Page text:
and then, when it becomes known that the enemy is his own father, refuses to
do so. This refusal then brings abouthis downfall, when things move to a fitting

5. Section 11
The final passage we need deal with appearsin this section.

A "discovery",as the term itself implies, is a change from ignoranceto knowledge,

producingeither friendshipor hatredin those who are destined for good fortune or
ill. A discovery is most effective when it coincides with a reversal, as with that in
the Oedipus. There are also other forms of discovery, for what we have described
may in a way occur in relationto inanimateand trivial objects, or one may discover
whether someone has done something or not. But the discovery which is most
essentially part of the plot and partof the action is of the kind described above, for
such a discovery and reversal will involve either pity or fear (and it is actions such
216 NOUS

as these which, according to our hypothesis, tragedy represents),since misfortune

and good fortuneare likely to turnupon such incidents.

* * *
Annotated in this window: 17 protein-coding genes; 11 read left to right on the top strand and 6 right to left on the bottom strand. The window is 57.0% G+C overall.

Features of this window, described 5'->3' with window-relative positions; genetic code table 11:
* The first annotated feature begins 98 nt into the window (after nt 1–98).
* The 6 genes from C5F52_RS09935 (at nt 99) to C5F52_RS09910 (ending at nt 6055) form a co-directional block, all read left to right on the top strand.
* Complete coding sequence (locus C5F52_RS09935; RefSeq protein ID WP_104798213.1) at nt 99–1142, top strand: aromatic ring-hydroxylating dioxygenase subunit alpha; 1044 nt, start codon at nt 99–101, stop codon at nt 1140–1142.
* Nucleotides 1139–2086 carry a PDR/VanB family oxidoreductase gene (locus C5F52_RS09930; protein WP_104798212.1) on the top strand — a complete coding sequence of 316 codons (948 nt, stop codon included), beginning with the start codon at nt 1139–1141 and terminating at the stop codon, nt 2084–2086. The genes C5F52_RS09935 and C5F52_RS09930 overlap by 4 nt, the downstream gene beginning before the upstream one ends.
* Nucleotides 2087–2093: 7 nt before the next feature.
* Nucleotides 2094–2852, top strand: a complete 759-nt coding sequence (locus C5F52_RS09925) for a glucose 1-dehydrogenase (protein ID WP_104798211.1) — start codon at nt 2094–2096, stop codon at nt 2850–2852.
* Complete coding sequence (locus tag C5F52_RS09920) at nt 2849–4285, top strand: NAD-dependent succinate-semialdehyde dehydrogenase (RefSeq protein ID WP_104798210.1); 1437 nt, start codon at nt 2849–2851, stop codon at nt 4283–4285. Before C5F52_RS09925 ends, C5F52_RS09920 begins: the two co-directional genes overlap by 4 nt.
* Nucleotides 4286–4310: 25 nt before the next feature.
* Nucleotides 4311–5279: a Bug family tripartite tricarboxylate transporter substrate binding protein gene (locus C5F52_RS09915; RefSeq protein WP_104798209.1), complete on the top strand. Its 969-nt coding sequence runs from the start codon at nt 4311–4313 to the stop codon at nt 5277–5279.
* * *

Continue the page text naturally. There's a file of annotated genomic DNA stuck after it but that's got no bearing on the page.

Ourinterpretationmakes a minimalchange in the last sentence:

But the discovery which is most essentially partof the plot and partof the action is
of the kind described above, for such a discovery and reversal will involve either
pitiable orfearful circumstances(and it is actions such as these which, accordingto
our hypothesis, tragedyrepresents),since misfortuneand good fortune are likely to
turnupon such incidents.

Thatmisfortuneand good fortuneturnon pitiableand fearfulcircumstancesis no

mere accident. The catharsisor fitting resolution essentially involves a turn of
the worst in the fortunesof the hero, what Aristotle cites as the thirdelement of
the plot (in additionto reversaland discovery), namely calamity,itoOo; (1459).

6. Conclusion
The interpretationpresentedin this paper avoids the problems of the common